In 1832 the other stockholders completed the third Y bridge which stood until 1900.
On January 4, 1902, the new Y bridge was opened for foot passengers. Ten days later, streetcars and wagons started to cross without any opening ceremony.
Muskingum County people were proud of their new Y bridge. They boasted that it was the only Y shaped bridge in the world. To meet the competition of other cities, they started to call Zanesville "The Y Bridge City." Zanesvillians liked to boast that they had a bridge you could cross and still be on the same side of the river you started from (by going from West Main Street to Linden Avenue).
Zanesville Ohio's Fifth Y Bridge: 1984 - Present
In 1979 the fourth Y bridge was deemed unsafe and plans were made to build the fifth Y bridge. Franklin Consultants of Columbus stated: nothing of the Y bridge is salvageable above the piers "and that it is deteriorating rapidly and becoming a serious hazard." Federal, state and local officials as well as Zanesville citizens who voted in 3 separate meetings, preferred a steel girder construction because it would be the quickest and least expensive to erect.
Federal, state and local preferences were disregarded. Historic Preservation authorities insisted the design of the new bridge must include the same type of railing, light poles and parapets which were included on the existing bridge during the original construction. These solid concrete balustrades were wiped out in the 1913 flood and replaced with pipe railings. After the fourth bridge was demolished, a project inspector for ODOT announced that only the Linden span had needed to be replaced with the other spans needing surface repairs. A fellow project engineer and his superior, an engineer for ODOT, supported his findings. It was too late, the old bridge was gone.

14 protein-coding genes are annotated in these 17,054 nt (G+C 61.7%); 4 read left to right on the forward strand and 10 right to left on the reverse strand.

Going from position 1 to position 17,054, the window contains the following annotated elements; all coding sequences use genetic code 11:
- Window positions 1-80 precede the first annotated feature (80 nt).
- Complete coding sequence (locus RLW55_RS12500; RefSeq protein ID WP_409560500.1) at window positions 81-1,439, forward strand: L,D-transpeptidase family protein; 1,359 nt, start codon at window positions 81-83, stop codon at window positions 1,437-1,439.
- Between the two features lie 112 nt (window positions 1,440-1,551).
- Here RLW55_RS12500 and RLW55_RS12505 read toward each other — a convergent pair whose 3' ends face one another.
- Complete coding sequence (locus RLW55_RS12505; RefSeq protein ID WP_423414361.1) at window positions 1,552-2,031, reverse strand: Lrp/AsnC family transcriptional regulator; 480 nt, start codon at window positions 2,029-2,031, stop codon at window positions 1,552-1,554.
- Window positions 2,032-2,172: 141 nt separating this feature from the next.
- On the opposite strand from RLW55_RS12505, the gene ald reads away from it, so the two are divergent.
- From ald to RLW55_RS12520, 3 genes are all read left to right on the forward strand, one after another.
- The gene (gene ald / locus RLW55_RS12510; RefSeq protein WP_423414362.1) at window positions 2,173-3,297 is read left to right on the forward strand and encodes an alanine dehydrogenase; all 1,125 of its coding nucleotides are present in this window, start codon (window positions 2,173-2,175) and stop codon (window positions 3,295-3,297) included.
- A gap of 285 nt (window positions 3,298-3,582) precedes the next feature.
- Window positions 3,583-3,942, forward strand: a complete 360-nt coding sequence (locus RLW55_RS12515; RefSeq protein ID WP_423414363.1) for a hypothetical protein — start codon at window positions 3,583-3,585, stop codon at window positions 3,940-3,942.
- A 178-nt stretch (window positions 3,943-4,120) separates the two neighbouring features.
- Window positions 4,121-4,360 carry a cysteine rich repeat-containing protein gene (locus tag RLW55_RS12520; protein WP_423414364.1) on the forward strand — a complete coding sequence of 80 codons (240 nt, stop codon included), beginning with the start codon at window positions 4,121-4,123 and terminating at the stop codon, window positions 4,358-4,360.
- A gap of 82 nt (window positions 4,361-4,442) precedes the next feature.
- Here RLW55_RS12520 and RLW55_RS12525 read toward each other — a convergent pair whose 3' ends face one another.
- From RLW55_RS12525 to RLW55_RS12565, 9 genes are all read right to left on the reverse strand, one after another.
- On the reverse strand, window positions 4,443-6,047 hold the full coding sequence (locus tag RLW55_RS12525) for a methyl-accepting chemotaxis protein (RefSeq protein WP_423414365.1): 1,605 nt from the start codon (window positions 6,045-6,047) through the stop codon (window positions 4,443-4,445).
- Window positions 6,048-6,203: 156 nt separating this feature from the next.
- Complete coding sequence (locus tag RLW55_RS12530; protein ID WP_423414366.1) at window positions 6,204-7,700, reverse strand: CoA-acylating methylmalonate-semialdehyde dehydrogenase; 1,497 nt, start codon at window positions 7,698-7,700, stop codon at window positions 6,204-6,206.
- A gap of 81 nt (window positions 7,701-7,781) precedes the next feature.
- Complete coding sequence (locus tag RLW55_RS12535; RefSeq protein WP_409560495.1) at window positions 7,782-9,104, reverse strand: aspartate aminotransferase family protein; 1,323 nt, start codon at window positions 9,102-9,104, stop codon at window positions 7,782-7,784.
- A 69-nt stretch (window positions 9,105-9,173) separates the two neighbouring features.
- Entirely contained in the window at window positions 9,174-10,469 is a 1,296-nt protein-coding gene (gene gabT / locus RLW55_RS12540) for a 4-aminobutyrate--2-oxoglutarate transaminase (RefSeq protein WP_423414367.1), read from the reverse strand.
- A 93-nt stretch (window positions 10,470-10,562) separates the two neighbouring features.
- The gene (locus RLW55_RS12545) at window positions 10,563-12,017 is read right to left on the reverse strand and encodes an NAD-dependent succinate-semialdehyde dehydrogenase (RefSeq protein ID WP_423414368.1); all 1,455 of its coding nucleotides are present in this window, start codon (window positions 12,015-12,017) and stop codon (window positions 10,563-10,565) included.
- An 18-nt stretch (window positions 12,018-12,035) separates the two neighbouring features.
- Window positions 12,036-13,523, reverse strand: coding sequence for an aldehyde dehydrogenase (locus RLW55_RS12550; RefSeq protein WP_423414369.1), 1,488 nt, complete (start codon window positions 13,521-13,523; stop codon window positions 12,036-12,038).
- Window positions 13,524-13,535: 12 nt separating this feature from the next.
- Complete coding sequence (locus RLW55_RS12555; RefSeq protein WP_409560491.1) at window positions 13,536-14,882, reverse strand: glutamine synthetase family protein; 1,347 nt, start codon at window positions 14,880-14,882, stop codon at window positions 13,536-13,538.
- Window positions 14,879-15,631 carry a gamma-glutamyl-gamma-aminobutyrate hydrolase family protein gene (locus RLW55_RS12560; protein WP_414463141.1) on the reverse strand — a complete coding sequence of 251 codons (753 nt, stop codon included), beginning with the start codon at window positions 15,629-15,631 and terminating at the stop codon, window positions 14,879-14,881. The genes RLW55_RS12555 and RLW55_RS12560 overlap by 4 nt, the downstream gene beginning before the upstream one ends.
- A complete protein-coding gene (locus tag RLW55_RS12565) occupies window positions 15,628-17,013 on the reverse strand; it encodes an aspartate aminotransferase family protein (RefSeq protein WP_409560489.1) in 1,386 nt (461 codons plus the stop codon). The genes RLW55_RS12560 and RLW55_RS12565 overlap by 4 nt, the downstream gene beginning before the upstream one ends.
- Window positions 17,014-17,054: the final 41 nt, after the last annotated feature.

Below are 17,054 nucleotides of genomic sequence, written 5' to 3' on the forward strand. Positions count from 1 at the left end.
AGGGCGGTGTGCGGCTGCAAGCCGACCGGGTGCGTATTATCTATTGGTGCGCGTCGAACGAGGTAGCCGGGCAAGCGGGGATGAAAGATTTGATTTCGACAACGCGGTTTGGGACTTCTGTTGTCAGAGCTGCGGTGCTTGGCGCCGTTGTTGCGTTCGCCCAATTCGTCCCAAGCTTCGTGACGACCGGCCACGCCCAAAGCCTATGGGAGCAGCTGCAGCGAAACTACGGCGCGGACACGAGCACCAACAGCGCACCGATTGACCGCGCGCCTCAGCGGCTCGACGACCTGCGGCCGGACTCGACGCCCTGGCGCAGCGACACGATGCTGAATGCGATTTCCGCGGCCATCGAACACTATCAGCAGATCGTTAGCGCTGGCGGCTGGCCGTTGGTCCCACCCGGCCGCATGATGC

In 1984 the city wanted to celebrate the opening of the new bridge. Democratic authorities announced the head of ODOT would preside at the Friday ceremony because the governor, Richard Celeste, had a previous commitment. The Republicans could not permit their rivals to be the first to dedicate the bridge. On Friday morning, October 5,1984 an unannounced parade led by former governor James Rhodes marched down Main Street. They cut the first ribbon. On Saturday, October 6,1984, amidst much local gala, the Fifth Y Bridge was dedicated. ODOT then found defective expansion joints and the final ceremony heralding the actual opening of the bridge was held November 9, 1984. While Zanesvillians were relieved to have the convenience of the new bridge, they were dismayed at the tunnel- like effect the bridge had. No longer could they see the convergence of the Muskingum and Licking Rivers through wonderfully open railings. Only a new generation will be able to completely accept the "bridge without a view. " While we were standing on the shore admiring the new "bridge without a view" we started talking with a gentleman standing next to us. Lo and behold we found out that he was one of the workmen on the present bridge. It is fascinating how you can find people that had a part in history wherever you look.